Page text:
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Downy Mildew

Downy mildew is a common fungal disease affecting many plants, including broccoli. It is caused by oomycetes, specifically the species Peronospora parasitica

Downy mildew thrives in cool, wet, and humid conditions and can spread rapidly through the air, water, and infected plant debris. The disease appears as yellow patches on the upper surface of leaves, eventually turning brown, while the underside may show a fuzzy white or grey growth. 

Severe infections can lead to leaf drop, reduced growth, and even plant death.

Downy Mildew


To prevent downy mildew in your garden, follow these proactive steps:

  • Choose resistant varieties: Opt for broccoli varieties resistant to downy mildew, found in seed catalogues or at local nurseries.
  • Proper spacing: Allow adequate space between plants to ensure proper air circulation, which helps reduce humidity around the leaves.
  • Water wisely: Water your plants early in the day, at the base of the plant, to minimise wetting the leaves. This allows the foliage to dry quickly and reduces the chances of fungal growth.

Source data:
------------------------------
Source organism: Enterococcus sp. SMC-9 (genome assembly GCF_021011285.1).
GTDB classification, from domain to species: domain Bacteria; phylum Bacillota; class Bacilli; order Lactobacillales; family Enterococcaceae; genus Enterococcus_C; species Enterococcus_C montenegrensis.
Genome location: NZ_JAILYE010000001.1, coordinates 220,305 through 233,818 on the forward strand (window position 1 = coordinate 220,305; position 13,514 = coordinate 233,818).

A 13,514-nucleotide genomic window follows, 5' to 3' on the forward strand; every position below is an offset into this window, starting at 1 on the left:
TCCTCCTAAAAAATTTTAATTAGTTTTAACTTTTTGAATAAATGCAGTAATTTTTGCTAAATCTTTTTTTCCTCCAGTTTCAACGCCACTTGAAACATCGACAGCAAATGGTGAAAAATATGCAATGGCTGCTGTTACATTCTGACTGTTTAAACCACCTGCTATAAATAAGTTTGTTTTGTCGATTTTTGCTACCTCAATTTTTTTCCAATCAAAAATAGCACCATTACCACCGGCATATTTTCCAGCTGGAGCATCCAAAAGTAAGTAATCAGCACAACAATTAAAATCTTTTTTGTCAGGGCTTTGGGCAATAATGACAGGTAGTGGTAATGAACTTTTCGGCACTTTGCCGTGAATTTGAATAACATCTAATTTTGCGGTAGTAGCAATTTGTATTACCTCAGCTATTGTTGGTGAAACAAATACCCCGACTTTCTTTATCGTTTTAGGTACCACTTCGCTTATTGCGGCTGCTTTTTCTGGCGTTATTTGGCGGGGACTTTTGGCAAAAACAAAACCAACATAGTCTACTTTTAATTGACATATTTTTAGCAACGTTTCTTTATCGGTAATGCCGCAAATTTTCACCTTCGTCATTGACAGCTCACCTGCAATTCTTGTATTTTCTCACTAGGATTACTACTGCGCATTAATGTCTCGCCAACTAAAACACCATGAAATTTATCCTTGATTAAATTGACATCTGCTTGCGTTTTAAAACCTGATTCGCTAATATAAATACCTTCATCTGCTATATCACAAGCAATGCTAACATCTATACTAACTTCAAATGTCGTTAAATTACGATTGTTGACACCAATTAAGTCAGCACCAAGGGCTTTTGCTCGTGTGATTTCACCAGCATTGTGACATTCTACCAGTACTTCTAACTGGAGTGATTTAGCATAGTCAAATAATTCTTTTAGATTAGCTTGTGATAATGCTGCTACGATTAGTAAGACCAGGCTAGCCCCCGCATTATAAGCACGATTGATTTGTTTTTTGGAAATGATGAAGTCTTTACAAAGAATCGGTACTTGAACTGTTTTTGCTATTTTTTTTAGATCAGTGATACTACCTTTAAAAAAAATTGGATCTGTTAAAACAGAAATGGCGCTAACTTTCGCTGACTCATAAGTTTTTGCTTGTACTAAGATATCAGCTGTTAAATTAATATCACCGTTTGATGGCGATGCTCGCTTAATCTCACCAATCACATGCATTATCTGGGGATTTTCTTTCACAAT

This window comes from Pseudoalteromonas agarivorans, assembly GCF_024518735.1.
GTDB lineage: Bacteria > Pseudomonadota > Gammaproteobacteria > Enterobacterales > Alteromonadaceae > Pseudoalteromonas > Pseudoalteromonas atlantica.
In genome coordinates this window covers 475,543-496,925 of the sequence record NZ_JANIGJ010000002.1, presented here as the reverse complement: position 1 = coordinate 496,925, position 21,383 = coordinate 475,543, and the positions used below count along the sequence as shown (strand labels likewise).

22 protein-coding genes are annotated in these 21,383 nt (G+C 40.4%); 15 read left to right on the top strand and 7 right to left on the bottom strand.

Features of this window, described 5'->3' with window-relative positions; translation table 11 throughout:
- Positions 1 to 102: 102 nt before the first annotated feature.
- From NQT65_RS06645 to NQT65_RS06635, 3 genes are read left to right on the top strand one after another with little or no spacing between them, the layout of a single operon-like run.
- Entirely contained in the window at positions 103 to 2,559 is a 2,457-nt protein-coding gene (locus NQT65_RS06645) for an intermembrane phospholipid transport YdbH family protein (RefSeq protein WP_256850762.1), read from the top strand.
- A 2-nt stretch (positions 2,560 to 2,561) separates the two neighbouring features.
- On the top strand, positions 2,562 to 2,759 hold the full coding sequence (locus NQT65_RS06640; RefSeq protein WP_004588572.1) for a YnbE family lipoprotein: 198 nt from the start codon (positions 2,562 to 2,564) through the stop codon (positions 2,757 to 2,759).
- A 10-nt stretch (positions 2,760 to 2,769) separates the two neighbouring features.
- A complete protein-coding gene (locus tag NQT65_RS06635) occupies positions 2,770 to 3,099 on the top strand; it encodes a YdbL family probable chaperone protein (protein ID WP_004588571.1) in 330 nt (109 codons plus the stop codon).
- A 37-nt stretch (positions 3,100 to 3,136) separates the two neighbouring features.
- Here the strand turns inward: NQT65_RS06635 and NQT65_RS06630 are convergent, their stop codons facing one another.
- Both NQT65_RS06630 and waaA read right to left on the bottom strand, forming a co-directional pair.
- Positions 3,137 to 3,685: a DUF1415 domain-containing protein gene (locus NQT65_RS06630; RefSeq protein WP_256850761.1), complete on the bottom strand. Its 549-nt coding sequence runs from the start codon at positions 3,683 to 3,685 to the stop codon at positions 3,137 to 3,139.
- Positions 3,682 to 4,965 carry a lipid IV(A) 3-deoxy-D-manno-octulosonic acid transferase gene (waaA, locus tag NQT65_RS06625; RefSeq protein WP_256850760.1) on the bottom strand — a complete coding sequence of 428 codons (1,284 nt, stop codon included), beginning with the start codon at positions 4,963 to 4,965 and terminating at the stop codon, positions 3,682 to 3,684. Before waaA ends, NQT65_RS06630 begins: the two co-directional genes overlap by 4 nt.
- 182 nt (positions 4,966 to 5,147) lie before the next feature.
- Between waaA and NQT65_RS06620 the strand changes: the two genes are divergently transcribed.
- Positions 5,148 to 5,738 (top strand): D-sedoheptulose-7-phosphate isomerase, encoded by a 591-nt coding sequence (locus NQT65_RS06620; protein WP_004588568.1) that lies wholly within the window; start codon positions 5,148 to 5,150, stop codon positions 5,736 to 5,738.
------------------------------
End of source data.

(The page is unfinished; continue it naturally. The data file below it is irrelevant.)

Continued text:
• Crop rotation: Rotate your crops every 2-3 years, especially if you’ve experienced downy mildew. This helps reduce the buildup of disease-causing organisms in the soil.
  • Garden hygiene: Remove and destroy infected plant debris, and keep your garden weed-free. Weeds can act as alternative hosts for the disease.



If you’ve detected downy mildew in your garden, take action with the following treatments:

  • Remove infected leaves: Prune away affected leaves as soon as you notice symptoms. Throw them in the trash, not the compost pile, to prevent the disease from spreading.
  • Improve air circulation: Thin out overcrowded plants to allow better air circulation and reduce humidity.
  • Fungicides: Apply a suitable fungicide, such as copper-based fungicides or products containing potassium bicarbonate, following the label instructions for application rates and timing. These can help control the disease if applied early and regularly.
  • Biological control: Some commercially available beneficial microorganisms, like Bacillus subtilis or Bacillus amyloliquefaciens, can help suppress downy mildew. 

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